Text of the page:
Everyone thinks the Silent Generation and GI Generation are the baby boomers.

Mon, 01/30/2012 - 17:13 | 2110886 WillyGroper
WillyGroper's picture

>>>>>The blame must be placed specifically on the so-called Baby Boomers, a failed generation who really enjoyed the prosperity of the 50s and 60s; instead, they focused all of their deprived intellect in experimenting with all types of drugs and having very promiscuous sexual lives. 

 

Wanker, How many times are you going to post this crap? Did ur mother turn tricks at Woodstock with livestock to get paid for her meth addiction?

Mon, 01/30/2012 - 18:42 | 2111154 JW n FL
JW n FL's picture

 

 

in the past 30 - 40 years is when this shit too hold..

it took a decade of planning..

and a decade to execute...

but the executing parties of this cluster fuck are the baby boomers.

and thats the fact jack!

Mon, 01/30/2012 - 16:02 | 2110593 Careless Whisper
Careless Whisper's picture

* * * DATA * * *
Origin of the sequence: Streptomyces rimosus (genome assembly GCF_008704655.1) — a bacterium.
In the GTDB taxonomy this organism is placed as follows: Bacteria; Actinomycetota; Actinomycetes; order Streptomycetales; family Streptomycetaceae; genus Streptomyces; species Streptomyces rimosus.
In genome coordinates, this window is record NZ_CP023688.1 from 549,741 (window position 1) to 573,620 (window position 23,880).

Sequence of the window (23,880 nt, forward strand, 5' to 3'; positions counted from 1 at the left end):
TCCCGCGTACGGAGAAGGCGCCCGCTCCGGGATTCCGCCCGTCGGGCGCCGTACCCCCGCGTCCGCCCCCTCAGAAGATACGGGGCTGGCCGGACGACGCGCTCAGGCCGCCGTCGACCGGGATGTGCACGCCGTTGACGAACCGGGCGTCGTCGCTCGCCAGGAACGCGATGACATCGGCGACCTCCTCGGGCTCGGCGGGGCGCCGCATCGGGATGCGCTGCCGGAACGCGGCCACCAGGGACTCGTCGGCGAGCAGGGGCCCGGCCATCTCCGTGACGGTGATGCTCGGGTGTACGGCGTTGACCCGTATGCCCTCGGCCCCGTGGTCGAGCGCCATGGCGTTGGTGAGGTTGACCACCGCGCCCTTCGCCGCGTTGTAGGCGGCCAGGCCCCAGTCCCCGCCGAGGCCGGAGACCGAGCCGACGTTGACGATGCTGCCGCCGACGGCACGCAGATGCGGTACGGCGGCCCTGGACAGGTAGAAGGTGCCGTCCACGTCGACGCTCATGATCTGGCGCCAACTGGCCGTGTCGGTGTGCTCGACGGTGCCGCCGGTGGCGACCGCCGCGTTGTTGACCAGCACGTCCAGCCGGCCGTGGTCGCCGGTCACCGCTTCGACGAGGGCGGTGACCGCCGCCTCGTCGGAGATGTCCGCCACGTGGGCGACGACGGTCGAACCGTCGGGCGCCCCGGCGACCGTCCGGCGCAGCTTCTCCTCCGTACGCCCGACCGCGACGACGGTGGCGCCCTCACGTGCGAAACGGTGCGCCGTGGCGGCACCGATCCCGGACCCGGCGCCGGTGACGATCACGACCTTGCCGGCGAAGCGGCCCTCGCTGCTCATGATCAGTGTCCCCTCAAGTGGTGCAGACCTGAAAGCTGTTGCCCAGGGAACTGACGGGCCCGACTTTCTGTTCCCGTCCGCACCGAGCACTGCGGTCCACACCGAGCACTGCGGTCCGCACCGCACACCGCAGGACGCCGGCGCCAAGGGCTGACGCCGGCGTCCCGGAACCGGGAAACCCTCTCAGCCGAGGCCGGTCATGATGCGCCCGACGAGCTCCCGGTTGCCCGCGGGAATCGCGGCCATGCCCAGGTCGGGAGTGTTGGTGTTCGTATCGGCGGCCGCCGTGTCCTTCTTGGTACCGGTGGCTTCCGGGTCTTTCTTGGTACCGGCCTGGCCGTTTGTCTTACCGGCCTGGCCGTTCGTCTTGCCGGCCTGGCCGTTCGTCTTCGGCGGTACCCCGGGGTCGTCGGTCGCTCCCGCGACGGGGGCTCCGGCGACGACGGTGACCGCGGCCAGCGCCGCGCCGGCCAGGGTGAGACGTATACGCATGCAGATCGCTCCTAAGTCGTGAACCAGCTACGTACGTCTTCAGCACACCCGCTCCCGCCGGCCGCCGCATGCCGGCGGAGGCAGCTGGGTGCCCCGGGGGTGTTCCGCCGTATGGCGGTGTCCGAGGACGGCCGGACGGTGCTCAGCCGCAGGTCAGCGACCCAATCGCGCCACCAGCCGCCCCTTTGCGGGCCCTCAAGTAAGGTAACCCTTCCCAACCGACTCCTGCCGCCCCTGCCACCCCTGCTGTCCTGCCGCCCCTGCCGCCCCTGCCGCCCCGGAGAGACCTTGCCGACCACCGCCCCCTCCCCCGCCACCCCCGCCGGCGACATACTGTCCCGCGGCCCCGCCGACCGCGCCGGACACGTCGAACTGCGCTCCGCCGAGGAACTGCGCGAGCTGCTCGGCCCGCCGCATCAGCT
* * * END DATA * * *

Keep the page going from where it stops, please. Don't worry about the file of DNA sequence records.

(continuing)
The Careless Whisper Afternoon Update & Threadjacking Because Drudge Needs Help Today

 

 

Report Says Entertainment Industry Booming, Independant Artists Benefit From Internet

http://thehill.com/blogs/hillicon-valley/technology/207361-report-downpl...

FL City Uses Scanners On Garbage Trucks To Monitor Residents Recycling

http://www.miamiherald.com/2012/01/30/2615334/south-florida-city-to-keep...

Colombian President Says Decriminalize Drugs To Bust Violent Drug Cartels

http://latino.foxnews.com/latino/news/2012/01/30/colombian-president-bro...

Catholic Church Refuses To Obey Obamacare; Won't Pay For Abortions

http://www.theblaze.com/stories/we-will-not-comply-catholic-leaders-dist...

LA Sheriff's Captain Accused Of Helping Crips Drug Gang

http://www.latimes.com/news/local/la-me-captain-investigation-20120128,0...